Sensing current atmospheric pressure has its own unique challenges. Federal guidelines for aircraft certification stipulate that static ports be located on an aircraft where they are impervious to ice formation along with other contaminants plus be free of disruptions in airflow. Maintaining this situation can be a significant challenge as repairs or modifications to aircraft skin in the area of static ports may alter the air path over the sensing opening. Something as simple as a protruding rivet can cause a static system error. In fact on some high-speed aircraft the inspection criteria for the area around static ports will list requirements for the edges of paint stripes.
It is safe to say that any surface anomalies that could produce a ripple in airflow could be a detriment to the proper operation of the static pressure system. One consideration that is often overlooked is a pressurization leak. Once the aircraft is operating at cruise speed in the upper atmosphere, a differential cabin pressure can result in a high velocity air leak, which if in the airflow path across the static port will result in an altered air-path and a resulting static error.
Reported static system discrepancies that are not replicated during ground tests may well be the result of structurally induced errors. Frequently these errors will vary with airspeed changes. In this case a detailed visual inspection of the area forward of the static sensors would be a good starting point in the troubleshooting process. Like with the pitot system, static pressure is most frequently conveyed by plumbing to the end consumers, being either instruments or an air data computer (ADC).
Sensing air temperature is most frequently accomplished electrically. Devices with air inlets that draw a sampling of air and eliminate visible moisture and compensate for the effects of compressibility will allow a metered airflow to circulate across a platinum wire element. This wire is in fact a thermistor with specific and predictable responses to changes in temperature by varying a resistance value. Like most other air data probes the temp sensor may be electrically heated. This of course can be a problem. If the heat is selected on before the aircraft has adequate forward speed, the sensor may quickly exceed its high temperature limit and cause erroneous indications from the devices connected to the sensor. Many of the air temperature sensors contain dual thermal elements. This can be a plus when troubleshooting as the resistance value of each element should be the same and have the same coefficient to temperature change. Often filling a plastic bag with ice and securing it around the probe will provide a means of checking the resistance elements while simulating conditions at higher altitudes.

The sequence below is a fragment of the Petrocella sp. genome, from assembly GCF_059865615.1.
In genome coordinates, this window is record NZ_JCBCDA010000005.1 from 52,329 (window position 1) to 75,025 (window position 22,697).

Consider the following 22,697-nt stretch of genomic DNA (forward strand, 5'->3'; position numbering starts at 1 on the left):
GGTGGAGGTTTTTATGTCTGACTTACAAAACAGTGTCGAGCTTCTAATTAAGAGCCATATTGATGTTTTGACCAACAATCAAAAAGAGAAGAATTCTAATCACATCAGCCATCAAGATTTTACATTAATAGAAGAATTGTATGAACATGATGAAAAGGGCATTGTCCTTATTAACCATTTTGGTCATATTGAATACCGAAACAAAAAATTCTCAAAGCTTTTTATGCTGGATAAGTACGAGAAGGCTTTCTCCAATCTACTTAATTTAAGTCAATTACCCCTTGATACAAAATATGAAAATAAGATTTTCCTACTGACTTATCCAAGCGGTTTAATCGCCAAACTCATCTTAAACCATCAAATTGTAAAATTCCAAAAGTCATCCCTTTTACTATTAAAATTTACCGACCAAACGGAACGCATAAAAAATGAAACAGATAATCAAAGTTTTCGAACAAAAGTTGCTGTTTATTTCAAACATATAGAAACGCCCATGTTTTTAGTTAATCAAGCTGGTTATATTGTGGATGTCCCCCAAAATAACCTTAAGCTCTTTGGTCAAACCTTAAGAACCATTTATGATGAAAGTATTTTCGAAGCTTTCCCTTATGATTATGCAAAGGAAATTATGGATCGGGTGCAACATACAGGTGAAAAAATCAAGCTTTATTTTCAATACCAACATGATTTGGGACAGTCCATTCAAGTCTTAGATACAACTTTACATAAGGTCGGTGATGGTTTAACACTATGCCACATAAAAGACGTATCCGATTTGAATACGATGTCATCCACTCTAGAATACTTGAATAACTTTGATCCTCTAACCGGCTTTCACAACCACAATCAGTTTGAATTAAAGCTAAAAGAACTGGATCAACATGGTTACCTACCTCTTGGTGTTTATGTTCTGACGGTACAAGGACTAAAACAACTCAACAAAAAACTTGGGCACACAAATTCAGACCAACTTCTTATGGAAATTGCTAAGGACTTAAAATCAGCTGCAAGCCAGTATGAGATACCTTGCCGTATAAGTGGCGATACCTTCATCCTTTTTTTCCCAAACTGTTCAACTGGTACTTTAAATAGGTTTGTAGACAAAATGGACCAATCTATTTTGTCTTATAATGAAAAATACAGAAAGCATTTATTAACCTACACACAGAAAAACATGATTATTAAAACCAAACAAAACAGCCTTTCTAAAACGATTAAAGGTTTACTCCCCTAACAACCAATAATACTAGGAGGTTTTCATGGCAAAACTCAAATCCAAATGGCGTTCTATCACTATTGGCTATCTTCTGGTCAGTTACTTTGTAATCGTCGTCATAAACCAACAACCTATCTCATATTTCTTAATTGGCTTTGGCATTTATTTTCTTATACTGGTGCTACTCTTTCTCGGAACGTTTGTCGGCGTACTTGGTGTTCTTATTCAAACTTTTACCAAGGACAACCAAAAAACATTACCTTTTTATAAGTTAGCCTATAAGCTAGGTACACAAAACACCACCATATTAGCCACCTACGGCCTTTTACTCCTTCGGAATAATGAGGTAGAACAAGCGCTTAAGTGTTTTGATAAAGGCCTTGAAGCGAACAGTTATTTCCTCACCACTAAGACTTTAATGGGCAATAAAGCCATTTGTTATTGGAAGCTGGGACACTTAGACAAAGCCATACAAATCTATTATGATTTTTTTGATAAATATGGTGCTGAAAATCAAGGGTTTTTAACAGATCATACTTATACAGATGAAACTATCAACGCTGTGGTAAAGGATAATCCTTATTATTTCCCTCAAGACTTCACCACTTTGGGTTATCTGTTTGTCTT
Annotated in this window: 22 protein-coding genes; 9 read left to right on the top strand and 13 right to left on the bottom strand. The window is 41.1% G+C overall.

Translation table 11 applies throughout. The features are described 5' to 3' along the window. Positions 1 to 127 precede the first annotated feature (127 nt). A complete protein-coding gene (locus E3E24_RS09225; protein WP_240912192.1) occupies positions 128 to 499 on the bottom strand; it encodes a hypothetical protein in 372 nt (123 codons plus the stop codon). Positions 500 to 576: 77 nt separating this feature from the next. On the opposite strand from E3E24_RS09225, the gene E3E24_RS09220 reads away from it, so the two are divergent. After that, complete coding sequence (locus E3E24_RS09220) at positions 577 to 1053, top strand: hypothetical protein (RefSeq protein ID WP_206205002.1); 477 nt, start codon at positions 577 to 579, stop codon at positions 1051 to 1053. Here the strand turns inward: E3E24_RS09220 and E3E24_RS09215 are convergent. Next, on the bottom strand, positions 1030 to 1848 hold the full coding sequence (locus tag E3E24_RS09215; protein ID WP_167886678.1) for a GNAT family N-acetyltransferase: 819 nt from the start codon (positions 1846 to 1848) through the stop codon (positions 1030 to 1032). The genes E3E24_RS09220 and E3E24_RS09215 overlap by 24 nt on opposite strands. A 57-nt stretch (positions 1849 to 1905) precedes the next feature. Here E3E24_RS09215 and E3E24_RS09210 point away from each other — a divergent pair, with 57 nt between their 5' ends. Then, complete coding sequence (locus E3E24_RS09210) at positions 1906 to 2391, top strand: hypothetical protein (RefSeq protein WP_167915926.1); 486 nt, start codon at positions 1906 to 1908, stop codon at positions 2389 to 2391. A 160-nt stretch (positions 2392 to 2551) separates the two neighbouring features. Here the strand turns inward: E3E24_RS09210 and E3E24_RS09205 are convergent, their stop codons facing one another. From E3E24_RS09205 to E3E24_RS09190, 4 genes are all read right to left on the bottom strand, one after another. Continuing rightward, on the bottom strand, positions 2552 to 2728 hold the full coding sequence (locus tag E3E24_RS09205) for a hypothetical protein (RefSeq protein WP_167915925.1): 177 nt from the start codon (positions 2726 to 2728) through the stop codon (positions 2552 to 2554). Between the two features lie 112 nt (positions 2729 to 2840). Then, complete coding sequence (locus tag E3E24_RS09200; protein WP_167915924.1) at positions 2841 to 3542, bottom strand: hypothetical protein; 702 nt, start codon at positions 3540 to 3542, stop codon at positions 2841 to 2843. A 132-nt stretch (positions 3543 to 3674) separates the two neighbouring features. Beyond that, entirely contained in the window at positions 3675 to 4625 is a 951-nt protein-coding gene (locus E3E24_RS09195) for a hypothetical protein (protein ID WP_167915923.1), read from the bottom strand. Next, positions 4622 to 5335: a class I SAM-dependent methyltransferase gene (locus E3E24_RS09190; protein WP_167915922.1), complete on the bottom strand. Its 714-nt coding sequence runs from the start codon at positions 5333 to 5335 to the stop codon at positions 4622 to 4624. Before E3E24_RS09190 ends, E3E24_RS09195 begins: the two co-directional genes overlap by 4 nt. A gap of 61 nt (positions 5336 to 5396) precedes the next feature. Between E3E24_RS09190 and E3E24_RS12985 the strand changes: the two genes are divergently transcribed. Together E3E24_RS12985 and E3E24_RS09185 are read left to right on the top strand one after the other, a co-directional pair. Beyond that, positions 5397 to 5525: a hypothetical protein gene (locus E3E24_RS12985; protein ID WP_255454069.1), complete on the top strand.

Testing and Certification Procedures
U.S. Federal Air Regulations (FAR) dictate testing and certification stipulations. FAR 91.411 states that static systems shall be tested for leaks as well as altitude accuracy once every 24 months. It goes on to say that leak tests should be performed anytime the static system is opened. The exception is the removal of static system moisture drains. The procedure for conducting the tests can be found in FAR Part 43 Appendix E. Airframe manufacturers’ tests will take precedent as long as all the basic elements of the Appendix E checks are carried out.
In recent years changes in navigation performance have resulted in a means to allow more aircraft to occupy existing airspace at the same time. Reduced vertical separation minimums (RVSM) will allow aircraft flying between 29,000 and 41,000 feet to fly with 1,000 feet of vertical separation. Prior to this initiative vertical spacing was maintained at 2,000 feet.
Any aircraft having planned flights in RVSM airspace will first have to qualify to be there. Part of the qualification is to demonstrate the accuracy of the altitude indicating system along with implementing a very accurate static correction. In studies conducted by the FAA, the vast majority of static errors are the fault of disrupted airflow over the static ports. A big part of the qualification process is verifying the fuselage skins and structure forward of where ambient pressure is monitored. In some cases, this involves complex skin mapping procedures and techniques.
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